To similar ends, __DATA__ can also be used to test code. If you want to verify that a particular file format is being handled correctly by your program, either use an external file, or just include an example of the file's format as the __DATA__ section of the code.

      I haven't tried this, but it's possible that another use is to get clever and redirect STDIN to __DATA__. With that technique, you should be able to provide hard-wired simulated user interaction to automate testing. Say, for example, you want to test some portion of the code that requires that the user jump through several hoops before that portion of the code is executed. Just temporarily redirect STDIN to __DATA__ and then restore it as you get to that key section of code. Then hardwire into the __DATA__ section the keystrokes that will get you there. Just an untested thought. ;)

      Dave

      "If I had my life to do over again, I'd be a plumber." -- Albert Einstein

Re: Static Data ("__DATA__" vs. "our")
by ChrisR (Hermit) on Sep 18, 2003 at 21:09 UTC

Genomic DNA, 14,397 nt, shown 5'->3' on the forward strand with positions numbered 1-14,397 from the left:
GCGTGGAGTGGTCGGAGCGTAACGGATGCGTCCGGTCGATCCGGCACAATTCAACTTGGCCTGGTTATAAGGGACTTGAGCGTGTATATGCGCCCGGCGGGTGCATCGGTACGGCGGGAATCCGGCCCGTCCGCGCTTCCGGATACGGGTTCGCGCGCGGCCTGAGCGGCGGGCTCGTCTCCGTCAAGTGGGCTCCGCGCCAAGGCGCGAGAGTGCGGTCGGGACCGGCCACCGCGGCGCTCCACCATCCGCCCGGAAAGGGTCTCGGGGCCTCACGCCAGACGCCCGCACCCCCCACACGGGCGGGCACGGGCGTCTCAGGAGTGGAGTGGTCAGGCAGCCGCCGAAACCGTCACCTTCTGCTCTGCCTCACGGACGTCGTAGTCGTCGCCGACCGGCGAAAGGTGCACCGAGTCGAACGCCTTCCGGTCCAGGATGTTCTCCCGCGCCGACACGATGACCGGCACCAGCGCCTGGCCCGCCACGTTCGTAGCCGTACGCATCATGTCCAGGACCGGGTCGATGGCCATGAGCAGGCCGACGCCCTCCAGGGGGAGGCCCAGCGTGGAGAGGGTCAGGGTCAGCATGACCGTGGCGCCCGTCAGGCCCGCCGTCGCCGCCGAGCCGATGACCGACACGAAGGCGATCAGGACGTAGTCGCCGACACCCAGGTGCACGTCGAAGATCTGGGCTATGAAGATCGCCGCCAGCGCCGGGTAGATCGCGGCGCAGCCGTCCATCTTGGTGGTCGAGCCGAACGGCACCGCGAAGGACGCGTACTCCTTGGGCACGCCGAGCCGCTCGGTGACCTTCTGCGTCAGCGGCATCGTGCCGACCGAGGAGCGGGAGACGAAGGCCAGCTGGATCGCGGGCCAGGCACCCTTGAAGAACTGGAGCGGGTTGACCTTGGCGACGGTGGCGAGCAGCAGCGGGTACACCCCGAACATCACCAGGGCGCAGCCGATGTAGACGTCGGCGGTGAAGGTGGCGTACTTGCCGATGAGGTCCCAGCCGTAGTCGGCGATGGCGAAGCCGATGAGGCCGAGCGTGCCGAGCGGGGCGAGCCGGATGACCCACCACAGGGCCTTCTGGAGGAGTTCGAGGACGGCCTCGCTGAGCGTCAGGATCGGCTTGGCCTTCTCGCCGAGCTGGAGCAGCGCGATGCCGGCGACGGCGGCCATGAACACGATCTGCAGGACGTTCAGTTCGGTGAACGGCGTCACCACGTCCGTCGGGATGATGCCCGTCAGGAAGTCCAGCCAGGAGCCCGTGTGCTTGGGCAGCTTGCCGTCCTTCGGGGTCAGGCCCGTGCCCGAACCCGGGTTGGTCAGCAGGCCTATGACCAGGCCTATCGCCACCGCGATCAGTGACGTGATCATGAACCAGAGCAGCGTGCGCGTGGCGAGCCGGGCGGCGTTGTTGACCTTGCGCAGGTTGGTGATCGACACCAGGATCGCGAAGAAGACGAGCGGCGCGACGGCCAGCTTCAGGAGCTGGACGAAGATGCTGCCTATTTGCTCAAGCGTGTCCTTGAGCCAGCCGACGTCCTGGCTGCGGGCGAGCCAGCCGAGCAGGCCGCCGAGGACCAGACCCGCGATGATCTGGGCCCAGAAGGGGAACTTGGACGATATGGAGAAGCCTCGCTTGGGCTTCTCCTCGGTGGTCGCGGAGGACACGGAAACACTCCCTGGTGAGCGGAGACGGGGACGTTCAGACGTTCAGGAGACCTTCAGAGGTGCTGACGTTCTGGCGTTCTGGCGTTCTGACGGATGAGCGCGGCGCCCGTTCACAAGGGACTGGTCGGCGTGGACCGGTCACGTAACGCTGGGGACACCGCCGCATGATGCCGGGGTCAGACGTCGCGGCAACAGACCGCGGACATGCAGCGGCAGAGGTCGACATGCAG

Thanks to all for your replies. It appears that the __DATA__ token is quite often a better way to handle static data simply because there are more options for what you can do with the data. Thanks again for the info.
Re: Static Data ("__DATA__" vs. "our")
by simonm (Vicar) on Sep 19, 2003 at 17:52 UTC
    suppose you could set the file pointer using seek

    One thing to watch out for -- the DATA filehandle is open to the original source file, so if you seek back to the beginning, you'll need to scan forward to the __DATA__ marker again to read the contents a second time.

    You can use this to turn your script into a quine, that is, to enable it to print its own source code:

    seek DATA, 0, 0; print <DATA> __DATA__

    (I recently found this trick in the TinyWiki source code...)